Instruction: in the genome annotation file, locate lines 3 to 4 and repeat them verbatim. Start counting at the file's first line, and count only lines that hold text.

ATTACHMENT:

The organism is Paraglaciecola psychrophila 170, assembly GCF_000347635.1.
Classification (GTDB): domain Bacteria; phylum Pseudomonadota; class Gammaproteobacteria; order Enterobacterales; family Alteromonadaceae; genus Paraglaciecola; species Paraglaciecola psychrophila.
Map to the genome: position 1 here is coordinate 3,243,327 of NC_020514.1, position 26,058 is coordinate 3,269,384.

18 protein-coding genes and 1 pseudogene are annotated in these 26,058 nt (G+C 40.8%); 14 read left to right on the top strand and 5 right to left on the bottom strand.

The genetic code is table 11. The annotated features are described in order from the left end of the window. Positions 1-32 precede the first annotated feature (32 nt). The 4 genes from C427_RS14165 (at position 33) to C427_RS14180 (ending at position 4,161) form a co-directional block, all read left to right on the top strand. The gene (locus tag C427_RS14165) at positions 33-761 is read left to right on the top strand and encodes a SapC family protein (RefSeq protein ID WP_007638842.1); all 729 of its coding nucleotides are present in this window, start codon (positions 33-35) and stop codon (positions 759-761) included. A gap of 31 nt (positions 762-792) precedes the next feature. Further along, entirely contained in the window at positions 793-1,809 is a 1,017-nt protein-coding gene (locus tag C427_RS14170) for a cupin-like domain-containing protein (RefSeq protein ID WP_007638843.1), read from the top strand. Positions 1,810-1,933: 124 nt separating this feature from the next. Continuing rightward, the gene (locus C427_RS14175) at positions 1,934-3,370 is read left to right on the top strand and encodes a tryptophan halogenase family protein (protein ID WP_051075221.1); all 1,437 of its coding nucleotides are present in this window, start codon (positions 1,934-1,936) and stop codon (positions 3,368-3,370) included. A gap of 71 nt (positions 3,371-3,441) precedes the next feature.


Map to the genome: position 1 here is coordinate 3,243,327 of NC_020514.1, position 26,058 is coordinate 3,269,384.

18 protein-coding genes and 1 pseudogene are annotated in these 26,058 nt (G+C 40.8%); 14 read left to right on the top strand and 5 right to left on the bottom strand.